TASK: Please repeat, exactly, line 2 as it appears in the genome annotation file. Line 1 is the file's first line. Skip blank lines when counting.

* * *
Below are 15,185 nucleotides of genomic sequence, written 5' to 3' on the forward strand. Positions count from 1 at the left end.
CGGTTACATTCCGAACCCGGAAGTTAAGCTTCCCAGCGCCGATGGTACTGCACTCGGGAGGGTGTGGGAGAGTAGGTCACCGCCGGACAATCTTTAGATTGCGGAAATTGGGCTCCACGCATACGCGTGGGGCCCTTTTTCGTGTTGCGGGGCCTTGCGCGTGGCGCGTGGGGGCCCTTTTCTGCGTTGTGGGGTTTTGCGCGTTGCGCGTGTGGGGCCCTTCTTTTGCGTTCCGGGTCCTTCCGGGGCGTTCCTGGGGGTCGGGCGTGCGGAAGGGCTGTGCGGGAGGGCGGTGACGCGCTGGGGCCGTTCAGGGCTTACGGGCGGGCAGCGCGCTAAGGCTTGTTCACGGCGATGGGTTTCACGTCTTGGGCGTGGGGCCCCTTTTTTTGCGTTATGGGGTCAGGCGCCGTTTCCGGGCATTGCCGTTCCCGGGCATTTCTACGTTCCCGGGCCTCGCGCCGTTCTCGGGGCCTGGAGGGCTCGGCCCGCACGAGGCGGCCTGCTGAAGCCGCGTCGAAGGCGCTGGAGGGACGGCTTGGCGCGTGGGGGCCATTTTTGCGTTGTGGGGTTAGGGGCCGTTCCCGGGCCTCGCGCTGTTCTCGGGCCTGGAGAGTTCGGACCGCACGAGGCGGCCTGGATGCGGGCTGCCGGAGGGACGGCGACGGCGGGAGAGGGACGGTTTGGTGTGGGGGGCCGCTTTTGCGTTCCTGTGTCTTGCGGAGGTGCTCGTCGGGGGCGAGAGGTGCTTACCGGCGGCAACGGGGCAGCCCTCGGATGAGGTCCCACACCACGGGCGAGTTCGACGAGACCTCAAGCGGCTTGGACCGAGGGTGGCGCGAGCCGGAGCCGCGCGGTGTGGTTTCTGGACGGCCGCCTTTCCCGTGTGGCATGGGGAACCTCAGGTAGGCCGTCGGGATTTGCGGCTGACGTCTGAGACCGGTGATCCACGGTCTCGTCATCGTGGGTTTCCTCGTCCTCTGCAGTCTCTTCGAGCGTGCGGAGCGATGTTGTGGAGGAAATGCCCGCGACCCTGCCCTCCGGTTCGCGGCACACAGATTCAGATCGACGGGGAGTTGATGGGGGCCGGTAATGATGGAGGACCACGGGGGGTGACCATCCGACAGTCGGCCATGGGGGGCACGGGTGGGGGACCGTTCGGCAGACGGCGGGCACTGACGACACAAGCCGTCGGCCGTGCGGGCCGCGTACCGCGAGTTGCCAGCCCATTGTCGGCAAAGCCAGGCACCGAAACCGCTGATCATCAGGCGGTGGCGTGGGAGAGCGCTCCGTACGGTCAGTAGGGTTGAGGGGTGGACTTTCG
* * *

CGGTTACATTCCGAACCCGGAAGTTAAGCTTCCCAGCGCCGATGGTACTGCACTCGGGAGGGTGTGGGAGAGTAGGTCACCGCCGGACAATCTTTAGATTGCGGAAATTGGGCTCCACGCATACGCGTGGGGCCCTTTTTCGTGTTGCGGGGCCTTGCGCGTGGCGCGTGGGGGCCCTTTTCTGCGTTGTGGGGTTTTGCGCGTTGCGCGTGTGGGGCCCTTCTTTTGCGTTCCGGGTCCTTCCGGGGCGTTCCTGGGGGTCGGGCGTGCGGAAGGGCTGTGCGGGAGGGCGGTGACGCGCTGGGGCCGTTCAGGGCTTACGGGCGGGCAGCGCGCTAAGGCTTGTTCACGGCGATGGGTTTCACGTCTTGGGCGTGGGGCCCCTTTTTTTGCGTTATGGGGTCAGGCGCCGTTTCCGGGCATTGCCGTTCCCGGGCATTTCTACGTTCCCGGGCCTCGCGCCGTTCTCGGGGCCTGGAGGGCTCGGCCCGCACGAGGCGGCCTGCTGAAGCCGCGTCGAAGGCGCTGGAGGGACGGCTTGGCGCGTGGGGGCCATTTTTGCGTTGTGGGGTTAGGGGCCGTTCCCGGGCCTCGCGCTGTTCTCGGGCCTGGAGAGTTCGGACCGCACGAGGCGGCCTGGATGCGGGCTGCCGGAGGGACGGCGACGGCGGGAGAGGGACGGTTTGGTGTGGGGGGCCGCTTTTGCGTTCCTGTGTCTTGCGGAGGTGCTCGTCGGGGGCGAGAGGTGCTTACCGGCGGCAACGGGGCAGCCCTCGGATGAGGTCCCACACCACGGGCGAGTTCGACGAGACCTCAAGCGGCTTGGACCGAGGGTGGCGCGAGCCGGAGCCGCGCGGTGTGGTTTCTGGACGGCCGCCTTTCCCGTGTGGCATGGGGAACCTCAGGTAGGCCGTCGGGATTTGCGGCTGACGTCTGAGACCGGTGATCCACGGTCTCGTCATCGTGGGTTTCCTCGTCCTCTGCAGTCTCTTCGAGCGTGCGGAGCGATGTTGTGGAGGAAATGCCCGCGACCCTGCCCTCCGGTTCGCGGCACACAGATTCAGATCGACGGGGAGTTGATGGGGGCCGGTAATGATGGAGGACCACGGGGGGTGACCATCCGACAGTCGGCCATGGGGGGCACGGGTGGGGGACCGTTCGGCAGACGGCGGGCACTGACGACACAAGCCGTCGGCCGTGCGGGCCGCGTACCGCGAGTTGCCAGCCCATTGTCGGCAAAGCCAGGCACCGAAACCGCTGATCATCAGGCGGTGGCGTGGGAGAGCGCTCCGTACGGTCAGTAGGGTTGAGGGGTGGACTTTCG